Sol Campbell’s controversial switch from Tottenham Hotspur to rivals Arsenal at the start of the 21st century will always be a memorable one for several reasons. Firstly, Campbell decided to move to the club’s bitter rivals, which is contentious at the best of times. Campbell and Arsenal also took advantage of the Bosman ruling, which allowed the Gunners to make the defender their highest-paid player by quite some margin.

Campbell signed a £100,000 a week deal at Highbury, which was a monumental amount at the time and started the trend for players demanding huge wages in high-profile transfers. Nowadays, that £100,000 paid to Campbell would be worth around £166,000.

Tevez’s Massive Move to Manchester City

Manchester on Road Map

Nine years after the infamous Campbell move, Carlos Tevez became the first player to earn £1m a month when the Argentine moved to Manchester City in 2010. Tevez was involved in controversy when he first arrived in England with West Ham United a few years earlier, as Tevez and Javier Mascherano – who moved to Upton Park on the same day – were owned by third-party companies rather than football clubs.

Tevez made a splash throughout his career in England, especially when he signed for Manchester United’s noisy neighbours for a reported £47m fee. Tevez signed a deal worth a reported £286,000 per week at the Etihad Stadium, which earned him a whopping £1,144,000 every single month.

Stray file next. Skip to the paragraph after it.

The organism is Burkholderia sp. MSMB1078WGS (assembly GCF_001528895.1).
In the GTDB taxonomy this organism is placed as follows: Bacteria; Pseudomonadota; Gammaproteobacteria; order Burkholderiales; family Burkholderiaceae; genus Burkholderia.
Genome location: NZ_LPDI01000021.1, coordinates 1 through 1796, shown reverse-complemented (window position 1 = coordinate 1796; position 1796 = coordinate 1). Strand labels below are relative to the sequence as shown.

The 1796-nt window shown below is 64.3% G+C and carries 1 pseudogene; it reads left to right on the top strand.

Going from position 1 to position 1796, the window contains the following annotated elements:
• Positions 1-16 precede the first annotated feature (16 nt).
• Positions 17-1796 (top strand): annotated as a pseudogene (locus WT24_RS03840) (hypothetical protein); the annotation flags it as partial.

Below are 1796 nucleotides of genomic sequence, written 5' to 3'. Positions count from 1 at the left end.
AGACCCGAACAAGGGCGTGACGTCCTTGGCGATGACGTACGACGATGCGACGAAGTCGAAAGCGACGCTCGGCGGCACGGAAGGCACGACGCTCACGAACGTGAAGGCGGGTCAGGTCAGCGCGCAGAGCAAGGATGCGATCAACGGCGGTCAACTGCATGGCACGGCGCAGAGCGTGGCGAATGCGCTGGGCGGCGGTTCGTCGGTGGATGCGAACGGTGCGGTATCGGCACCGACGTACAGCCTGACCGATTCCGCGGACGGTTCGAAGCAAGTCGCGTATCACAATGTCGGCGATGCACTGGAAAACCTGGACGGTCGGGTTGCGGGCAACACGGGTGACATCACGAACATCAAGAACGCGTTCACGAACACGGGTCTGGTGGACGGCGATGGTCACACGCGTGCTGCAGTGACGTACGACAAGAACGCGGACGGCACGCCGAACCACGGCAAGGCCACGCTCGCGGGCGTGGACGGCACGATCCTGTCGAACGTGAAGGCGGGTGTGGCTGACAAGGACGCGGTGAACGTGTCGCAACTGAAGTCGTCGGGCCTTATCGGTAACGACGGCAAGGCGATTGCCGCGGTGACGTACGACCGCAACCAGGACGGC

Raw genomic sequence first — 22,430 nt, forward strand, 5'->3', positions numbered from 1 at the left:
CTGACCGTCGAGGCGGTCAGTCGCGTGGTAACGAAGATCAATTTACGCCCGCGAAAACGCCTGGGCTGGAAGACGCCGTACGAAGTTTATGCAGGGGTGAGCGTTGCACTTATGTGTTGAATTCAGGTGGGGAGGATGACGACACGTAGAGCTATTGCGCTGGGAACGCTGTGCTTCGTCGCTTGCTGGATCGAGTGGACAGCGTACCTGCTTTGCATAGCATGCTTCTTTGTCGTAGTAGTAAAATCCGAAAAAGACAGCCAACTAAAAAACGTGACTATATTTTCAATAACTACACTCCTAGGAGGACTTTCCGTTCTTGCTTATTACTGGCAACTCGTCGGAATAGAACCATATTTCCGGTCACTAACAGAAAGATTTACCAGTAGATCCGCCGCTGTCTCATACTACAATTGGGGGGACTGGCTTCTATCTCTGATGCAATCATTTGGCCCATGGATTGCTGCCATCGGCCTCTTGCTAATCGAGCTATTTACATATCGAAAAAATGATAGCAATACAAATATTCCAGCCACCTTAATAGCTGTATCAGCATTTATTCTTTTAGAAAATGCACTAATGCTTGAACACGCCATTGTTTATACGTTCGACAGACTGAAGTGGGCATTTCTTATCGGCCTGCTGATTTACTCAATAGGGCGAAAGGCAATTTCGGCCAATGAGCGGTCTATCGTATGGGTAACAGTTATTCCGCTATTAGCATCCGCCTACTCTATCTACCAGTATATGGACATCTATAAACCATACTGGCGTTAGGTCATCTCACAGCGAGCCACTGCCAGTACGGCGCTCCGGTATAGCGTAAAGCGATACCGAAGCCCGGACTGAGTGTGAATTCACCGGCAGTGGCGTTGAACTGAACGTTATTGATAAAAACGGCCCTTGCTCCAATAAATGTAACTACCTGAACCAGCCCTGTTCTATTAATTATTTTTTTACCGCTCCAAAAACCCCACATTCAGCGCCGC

Huge Wages for the Likes of Rooney & Toure

At the peak of their powers, Wayne Rooney and Yaya Toure were among the best players the Premier League has ever seen. They were also among the league’s highest earners, breaking new ground with their yearly salaries. Rooney was reportedly earning £13m a year during his glory days at Old Trafford, while Toure was taking home a slightly less lucrative £230,000 a week, which works out to around £11.9m per year. Still not too bad though!

Since the big money has been pumped in at Manchester City, the Abu Dhabi owners have certainly worn out their chequebook. The likes of Toure, Sergio Aguero, David Silva – and no doubt one or two others – have all earned over £200,000 a week at the Etihad. At the time of writing, City’s Kevin de Bruyne is one of the Premier League’s highest earners with reports suggesting the contract he signed in 2021 allows him to earn well above £300,000 per week.

Neymar’s Crazy Deal in 2017

Neymar Transfer
Image: Antoine Dellenbach Flickr

Moving away from English football, Neymar’s move from Barcelona to Paris Saint-Germain in 2017 remains the biggest ever transfer deal in football history. PSG paid Barca a staggering £198m for the Brazil international. Along with his own trademarked brand and huge money sponsorship deals, Neymar is paid around £57m a year in wages.

Paris were up to their old tricks again just a year after Neymar’s switch to the Parc des Princes. This time, PSG paid fellow French club Monaco £163m for Kylian Mbappe, earning the French starlet over £15m a year in the process. With the world at his feet, it could be a matter of time until Mbappe is the highest-paid professional footballer on the planet.

World Football’s Current Highest Earners